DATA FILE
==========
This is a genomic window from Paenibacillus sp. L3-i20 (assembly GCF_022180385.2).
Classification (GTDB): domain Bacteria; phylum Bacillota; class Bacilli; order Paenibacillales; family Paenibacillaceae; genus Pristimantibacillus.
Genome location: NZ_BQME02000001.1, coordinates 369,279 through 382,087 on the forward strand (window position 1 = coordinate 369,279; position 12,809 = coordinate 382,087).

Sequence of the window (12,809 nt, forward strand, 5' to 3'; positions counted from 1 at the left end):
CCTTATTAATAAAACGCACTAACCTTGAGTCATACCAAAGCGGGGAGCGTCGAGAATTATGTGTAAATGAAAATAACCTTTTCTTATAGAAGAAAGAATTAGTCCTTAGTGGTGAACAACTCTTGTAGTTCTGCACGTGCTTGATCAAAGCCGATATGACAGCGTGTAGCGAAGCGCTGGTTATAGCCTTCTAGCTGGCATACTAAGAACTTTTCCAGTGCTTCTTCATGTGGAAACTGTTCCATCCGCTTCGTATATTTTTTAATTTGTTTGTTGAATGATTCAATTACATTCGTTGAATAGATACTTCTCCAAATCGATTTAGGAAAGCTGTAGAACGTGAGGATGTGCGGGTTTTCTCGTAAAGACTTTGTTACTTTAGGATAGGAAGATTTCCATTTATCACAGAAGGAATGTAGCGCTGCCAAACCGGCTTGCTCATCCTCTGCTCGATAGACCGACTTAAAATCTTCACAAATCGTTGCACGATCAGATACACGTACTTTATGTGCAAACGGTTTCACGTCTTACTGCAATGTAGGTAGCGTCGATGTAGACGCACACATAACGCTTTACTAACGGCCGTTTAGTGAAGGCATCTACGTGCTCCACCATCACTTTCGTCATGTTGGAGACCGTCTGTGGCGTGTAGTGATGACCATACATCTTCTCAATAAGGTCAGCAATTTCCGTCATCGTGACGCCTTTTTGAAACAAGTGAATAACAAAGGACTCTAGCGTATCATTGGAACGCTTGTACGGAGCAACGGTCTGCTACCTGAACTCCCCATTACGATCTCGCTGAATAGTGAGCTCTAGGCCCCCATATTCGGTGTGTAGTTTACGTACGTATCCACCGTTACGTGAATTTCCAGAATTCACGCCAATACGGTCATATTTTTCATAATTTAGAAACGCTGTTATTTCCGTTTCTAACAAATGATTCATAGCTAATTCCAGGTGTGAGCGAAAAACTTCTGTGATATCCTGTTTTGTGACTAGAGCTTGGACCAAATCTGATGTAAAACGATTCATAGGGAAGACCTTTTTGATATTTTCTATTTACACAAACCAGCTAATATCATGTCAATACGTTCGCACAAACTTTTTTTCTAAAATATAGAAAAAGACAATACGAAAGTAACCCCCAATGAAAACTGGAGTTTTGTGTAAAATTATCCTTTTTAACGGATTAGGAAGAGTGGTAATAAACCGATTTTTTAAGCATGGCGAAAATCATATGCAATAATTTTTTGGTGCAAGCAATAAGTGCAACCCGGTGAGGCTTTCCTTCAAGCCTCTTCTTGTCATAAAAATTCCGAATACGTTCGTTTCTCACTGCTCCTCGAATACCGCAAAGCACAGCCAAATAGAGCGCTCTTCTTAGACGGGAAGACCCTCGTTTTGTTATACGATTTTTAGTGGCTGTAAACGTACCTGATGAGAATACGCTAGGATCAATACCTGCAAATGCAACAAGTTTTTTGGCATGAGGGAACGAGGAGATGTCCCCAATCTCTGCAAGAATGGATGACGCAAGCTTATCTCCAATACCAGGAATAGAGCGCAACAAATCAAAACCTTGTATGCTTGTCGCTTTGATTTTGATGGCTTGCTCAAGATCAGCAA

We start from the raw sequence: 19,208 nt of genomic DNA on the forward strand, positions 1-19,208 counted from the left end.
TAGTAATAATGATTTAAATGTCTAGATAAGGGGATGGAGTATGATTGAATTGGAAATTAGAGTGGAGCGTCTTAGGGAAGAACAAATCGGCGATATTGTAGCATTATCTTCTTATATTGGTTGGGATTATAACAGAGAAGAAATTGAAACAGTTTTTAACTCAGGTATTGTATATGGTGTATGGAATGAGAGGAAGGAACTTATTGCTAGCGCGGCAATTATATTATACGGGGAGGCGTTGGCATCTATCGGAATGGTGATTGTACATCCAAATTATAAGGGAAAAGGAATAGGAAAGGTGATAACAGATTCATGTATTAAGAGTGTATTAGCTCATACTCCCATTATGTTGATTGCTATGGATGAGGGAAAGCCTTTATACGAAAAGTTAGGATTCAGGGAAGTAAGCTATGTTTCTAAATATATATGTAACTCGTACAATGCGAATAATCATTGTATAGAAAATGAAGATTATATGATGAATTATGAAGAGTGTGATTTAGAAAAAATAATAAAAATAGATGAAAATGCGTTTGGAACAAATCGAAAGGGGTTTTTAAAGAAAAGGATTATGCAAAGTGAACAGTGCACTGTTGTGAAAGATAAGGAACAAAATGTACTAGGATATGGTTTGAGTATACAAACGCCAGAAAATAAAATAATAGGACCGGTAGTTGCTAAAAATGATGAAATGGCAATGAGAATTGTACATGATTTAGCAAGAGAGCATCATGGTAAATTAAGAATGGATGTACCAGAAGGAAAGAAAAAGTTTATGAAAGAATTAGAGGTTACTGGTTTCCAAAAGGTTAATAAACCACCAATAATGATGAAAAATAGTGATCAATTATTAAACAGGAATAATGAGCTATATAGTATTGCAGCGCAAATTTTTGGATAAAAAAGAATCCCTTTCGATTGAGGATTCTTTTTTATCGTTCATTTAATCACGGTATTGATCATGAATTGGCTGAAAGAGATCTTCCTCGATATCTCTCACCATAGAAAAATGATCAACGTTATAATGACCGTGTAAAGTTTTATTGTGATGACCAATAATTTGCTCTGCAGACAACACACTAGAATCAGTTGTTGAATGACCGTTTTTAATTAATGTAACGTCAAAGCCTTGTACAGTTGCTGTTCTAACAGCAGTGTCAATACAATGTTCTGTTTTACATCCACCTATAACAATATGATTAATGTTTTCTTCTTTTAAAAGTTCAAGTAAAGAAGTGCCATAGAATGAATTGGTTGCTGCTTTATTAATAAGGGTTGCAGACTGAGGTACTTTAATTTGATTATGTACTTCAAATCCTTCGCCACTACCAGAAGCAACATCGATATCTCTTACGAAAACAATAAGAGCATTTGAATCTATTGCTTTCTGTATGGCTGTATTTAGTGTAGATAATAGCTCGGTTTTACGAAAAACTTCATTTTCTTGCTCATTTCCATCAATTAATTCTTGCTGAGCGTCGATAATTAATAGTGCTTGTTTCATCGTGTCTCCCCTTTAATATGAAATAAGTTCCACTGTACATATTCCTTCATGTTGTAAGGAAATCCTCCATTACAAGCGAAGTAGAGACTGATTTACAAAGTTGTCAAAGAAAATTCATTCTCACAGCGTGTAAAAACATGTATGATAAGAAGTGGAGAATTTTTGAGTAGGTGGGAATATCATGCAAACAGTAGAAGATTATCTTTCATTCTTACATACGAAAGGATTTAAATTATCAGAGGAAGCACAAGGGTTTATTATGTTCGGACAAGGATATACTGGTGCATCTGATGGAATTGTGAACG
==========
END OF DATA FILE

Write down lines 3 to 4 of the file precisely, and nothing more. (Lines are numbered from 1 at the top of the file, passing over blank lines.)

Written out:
Genome location: NZ_BQME02000001.1, coordinates 369,279 through 382,087 on the forward strand (window position 1 = coordinate 369,279; position 12,809 = coordinate 382,087).

Sequence of the window (12,809 nt, forward strand, 5' to 3'; positions counted from 1 at the left end):